Fundraising appeals tied to particular causes, time of year or specific needs are often used to great effect by fundraisers. Because they hone in on a specific, often time-limited, effort they present a very clear connection between the gift and the outcome.

In general, appeals need to include the total amount needed, the purpose and the time-frame. Making an actual request for a gift is essential and so are suggesting amounts and providing a way to respond. But hands-down, the most vital approach in an appeal is placing an emphasis on the donors while creating an emotional response impelling them to give.

People give because their heartstrings are plucked by the plight of other living beings, whether human or animal. Although statistics can be impressive and show the size of the need, stories are what truly engage.

It is well documented that stories depicting healthy and happy beneficiaries don’t work as well as so-called sad pictures. The impact of seeing starving children cannot be denied, while showing them as well-fed counteracts the message of urgent need. That said, success stories are also an effective way to communicate with donors. They want to see the results of their giving and know that it had a tangible benefit.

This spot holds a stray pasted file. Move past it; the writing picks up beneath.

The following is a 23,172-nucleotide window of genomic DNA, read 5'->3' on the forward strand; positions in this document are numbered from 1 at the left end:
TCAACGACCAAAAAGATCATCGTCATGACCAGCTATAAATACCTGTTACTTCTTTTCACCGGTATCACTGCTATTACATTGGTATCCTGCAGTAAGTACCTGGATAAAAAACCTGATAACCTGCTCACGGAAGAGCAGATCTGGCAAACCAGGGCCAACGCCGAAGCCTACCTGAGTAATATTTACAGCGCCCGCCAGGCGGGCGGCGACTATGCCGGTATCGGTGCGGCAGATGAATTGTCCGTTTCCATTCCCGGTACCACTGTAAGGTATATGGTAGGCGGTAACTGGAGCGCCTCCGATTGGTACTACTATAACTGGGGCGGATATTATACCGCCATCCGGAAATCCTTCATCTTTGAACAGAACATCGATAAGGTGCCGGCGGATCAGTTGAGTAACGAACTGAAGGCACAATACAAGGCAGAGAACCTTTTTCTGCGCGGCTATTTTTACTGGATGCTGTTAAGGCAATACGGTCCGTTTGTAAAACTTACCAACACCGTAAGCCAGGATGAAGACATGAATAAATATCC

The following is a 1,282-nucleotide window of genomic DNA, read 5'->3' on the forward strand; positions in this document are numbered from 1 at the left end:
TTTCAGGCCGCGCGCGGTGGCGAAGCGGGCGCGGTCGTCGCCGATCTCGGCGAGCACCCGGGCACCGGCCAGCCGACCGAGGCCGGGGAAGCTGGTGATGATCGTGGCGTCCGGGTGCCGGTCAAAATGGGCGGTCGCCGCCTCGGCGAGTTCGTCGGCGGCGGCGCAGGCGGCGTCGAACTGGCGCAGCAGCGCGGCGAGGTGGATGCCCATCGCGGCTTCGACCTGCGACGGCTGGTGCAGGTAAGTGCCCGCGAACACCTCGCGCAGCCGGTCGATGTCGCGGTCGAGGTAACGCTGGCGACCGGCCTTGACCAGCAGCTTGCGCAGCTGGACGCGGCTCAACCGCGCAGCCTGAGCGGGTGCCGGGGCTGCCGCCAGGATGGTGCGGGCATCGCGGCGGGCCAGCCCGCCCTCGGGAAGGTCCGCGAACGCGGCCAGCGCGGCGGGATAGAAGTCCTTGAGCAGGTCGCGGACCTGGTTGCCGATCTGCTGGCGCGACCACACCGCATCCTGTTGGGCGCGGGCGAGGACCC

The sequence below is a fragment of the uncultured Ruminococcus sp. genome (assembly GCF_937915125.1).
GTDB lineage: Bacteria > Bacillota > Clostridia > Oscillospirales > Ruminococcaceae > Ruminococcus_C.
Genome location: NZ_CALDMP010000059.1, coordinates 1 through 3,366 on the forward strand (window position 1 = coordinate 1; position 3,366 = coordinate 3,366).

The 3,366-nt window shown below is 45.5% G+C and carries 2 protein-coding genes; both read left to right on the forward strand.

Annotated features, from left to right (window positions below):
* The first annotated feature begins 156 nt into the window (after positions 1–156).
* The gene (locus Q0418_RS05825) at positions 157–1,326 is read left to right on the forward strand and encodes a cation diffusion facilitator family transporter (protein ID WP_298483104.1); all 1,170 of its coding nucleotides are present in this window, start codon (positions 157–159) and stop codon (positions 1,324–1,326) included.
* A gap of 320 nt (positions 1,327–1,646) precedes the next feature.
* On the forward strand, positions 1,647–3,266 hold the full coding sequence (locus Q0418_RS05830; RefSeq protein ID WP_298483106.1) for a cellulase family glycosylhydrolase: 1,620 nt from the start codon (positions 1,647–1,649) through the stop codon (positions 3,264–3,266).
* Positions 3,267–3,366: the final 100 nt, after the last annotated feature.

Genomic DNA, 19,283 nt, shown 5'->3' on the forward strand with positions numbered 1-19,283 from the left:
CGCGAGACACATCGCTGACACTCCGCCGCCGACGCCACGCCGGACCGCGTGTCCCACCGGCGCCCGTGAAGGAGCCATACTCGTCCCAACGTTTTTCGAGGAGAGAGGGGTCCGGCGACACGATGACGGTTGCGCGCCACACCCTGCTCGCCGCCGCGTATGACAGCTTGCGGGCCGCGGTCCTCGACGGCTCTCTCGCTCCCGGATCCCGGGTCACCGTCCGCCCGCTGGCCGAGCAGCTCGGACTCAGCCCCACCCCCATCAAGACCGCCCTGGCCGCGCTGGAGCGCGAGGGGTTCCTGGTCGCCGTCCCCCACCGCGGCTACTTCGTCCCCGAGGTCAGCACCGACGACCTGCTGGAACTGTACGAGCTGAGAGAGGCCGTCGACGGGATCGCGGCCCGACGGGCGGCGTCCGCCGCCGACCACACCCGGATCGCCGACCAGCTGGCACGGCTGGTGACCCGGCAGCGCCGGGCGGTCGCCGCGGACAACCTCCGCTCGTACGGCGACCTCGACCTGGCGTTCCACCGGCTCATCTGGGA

It’s inspiring to learn that the starving child is healthy and in school or that the abandoned dog was adopted into a loving home. You may need one or many success stories depending on your programs and appeals, but the elements of a great story include:

  • Identify the protagonists – who are they?
  • Explain their situation in space and time. (Last year, in a Boston housing project, etc.)
  • Vividly describe the challenges and barriers they faced on the way to their goal or fulfilling their need – including after receiving your help.
  • Be specific about the services or assistance the protagonist accessed through your organization.
  • Talk about where they are now and how they are doing.

Good stories will take the reader on a journey of sympathy for the protagonists’ plight, engagement in their challenges and satisfaction at their success.

Donors want to hear good news and feel validated in the decision to contribute. Remember to keep the focus on them – “you” language instead of “we” language. The idea is to reduce the barrier of distance between a donor and the constituents you serve by engaging them in real-life happy endings.

© 2015

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